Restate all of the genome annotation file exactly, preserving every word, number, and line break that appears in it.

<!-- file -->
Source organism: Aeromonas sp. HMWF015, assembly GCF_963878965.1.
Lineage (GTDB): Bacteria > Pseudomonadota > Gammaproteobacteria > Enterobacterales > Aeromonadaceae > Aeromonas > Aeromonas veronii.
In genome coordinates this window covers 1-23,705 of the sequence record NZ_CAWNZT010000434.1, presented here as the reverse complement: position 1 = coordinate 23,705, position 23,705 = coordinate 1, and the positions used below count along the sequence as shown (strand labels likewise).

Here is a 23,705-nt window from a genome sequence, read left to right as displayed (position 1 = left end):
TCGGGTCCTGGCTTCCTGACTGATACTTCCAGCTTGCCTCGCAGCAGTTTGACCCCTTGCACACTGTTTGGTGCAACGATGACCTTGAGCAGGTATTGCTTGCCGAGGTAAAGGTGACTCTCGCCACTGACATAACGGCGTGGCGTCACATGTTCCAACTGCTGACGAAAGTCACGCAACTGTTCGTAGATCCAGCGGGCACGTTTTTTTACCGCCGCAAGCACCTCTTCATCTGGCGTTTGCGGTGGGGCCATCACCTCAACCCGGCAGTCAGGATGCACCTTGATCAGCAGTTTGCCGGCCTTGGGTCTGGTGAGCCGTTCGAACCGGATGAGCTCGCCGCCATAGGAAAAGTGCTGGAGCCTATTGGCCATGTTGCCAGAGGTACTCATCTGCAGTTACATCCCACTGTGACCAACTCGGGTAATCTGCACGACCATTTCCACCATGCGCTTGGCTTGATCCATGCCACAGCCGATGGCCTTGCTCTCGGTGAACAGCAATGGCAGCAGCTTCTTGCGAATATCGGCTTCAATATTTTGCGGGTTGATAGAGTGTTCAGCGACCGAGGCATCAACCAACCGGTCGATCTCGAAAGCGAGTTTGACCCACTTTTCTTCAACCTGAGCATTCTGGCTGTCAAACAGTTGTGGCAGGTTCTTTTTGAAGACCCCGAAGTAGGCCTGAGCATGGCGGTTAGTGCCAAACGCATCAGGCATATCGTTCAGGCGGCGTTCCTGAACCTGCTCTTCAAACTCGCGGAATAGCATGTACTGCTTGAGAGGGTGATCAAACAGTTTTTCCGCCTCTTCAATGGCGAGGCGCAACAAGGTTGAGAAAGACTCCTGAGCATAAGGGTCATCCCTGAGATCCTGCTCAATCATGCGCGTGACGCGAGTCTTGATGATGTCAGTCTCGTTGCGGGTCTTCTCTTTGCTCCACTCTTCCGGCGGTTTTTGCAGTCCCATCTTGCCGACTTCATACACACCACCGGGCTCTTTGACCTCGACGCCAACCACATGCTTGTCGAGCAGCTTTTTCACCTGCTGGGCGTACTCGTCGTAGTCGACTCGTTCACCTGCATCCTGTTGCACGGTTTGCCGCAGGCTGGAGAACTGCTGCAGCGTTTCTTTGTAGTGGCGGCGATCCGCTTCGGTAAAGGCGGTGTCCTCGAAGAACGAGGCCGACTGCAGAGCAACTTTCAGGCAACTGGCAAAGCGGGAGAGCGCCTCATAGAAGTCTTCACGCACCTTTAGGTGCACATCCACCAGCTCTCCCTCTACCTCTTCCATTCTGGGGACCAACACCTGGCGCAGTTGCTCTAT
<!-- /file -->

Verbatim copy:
Source organism: Aeromonas sp. HMWF015, assembly GCF_963878965.1.
Lineage (GTDB): Bacteria > Pseudomonadota > Gammaproteobacteria > Enterobacterales > Aeromonadaceae > Aeromonas > Aeromonas veronii.
In genome coordinates this window covers 1-23,705 of the sequence record NZ_CAWNZT010000434.1, presented here as the reverse complement: position 1 = coordinate 23,705, position 23,705 = coordinate 1, and the positions used below count along the sequence as shown (strand labels likewise).

Here is a 23,705-nt window from a genome sequence, read left to right as displayed (position 1 = left end):
TCGGGTCCTGGCTTCCTGACTGATACTTCCAGCTTGCCTCGCAGCAGTTTGACCCCTTGCACACTGTTTGGTGCAACGATGACCTTGAGCAGGTATTGCTTGCCGAGGTAAAGGTGACTCTCGCCACTGACATAACGGCGTGGCGTCACATGTTCCAACTGCTGACGAAAGTCACGCAACTGTTCGTAGATCCAGCGGGCACGTTTTTTTACCGCCGCAAGCACCTCTTCATCTGGCGTTTGCGGTGGGGCCATCACCTCAACCCGGCAGTCAGGATGCACCTTGATCAGCAGTTTGCCGGCCTTGGGTCTGGTGAGCCGTTCGAACCGGATGAGCTCGCCGCCATAGGAAAAGTGCTGGAGCCTATTGGCCATGTTGCCAGAGGTACTCATCTGCAGTTACATCCCACTGTGACCAACTCGGGTAATCTGCACGACCATTTCCACCATGCGCTTGGCTTGATCCATGCCACAGCCGATGGCCTTGCTCTCGGTGAACAGCAATGGCAGCAGCTTCTTGCGAATATCGGCTTCAATATTTTGCGGGTTGATAGAGTGTTCAGCGACCGAGGCATCAACCAACCGGTCGATCTCGAAAGCGAGTTTGACCCACTTTTCTTCAACCTGAGCATTCTGGCTGTCAAACAGTTGTGGCAGGTTCTTTTTGAAGACCCCGAAGTAGGCCTGAGCATGGCGGTTAGTGCCAAACGCATCAGGCATATCGTTCAGGCGGCGTTCCTGAACCTGCTCTTCAAACTCGCGGAATAGCATGTACTGCTTGAGAGGGTGATCAAACAGTTTTTCCGCCTCTTCAATGGCGAGGCGCAACAAGGTTGAGAAAGACTCCTGAGCATAAGGGTCATCCCTGAGATCCTGCTCAATCATGCGCGTGACGCGAGTCTTGATGATGTCAGTCTCGTTGCGGGTCTTCTCTTTGCTCCACTCTTCCGGCGGTTTTTGCAGTCCCATCTTGCCGACTTCATACACACCACCGGGCTCTTTGACCTCGACGCCAACCACATGCTTGTCGAGCAGCTTTTTCACCTGCTGGGCGTACTCGTCGTAGTCGACTCGTTCACCTGCATCCTGTTGCACGGTTTGCCGCAGGCTGGAGAACTGCTGCAGCGTTTCTTTGTAGTGGCGGCGATCCGCTTCGGTAAAGGCGGTGTCCTCGAAGAACGAGGCCGACTGCAGAGCAACTTTCAGGCAACTGGCAAAGCGGGAGAGCGCCTCATAGAAGTCTTCACGCACCTTTAGGTGCACATCCACCAGCTCTCCCTCTACCTCTTCCATTCTGGGGACCAACACCTGGCGCAGTTGCTCTAT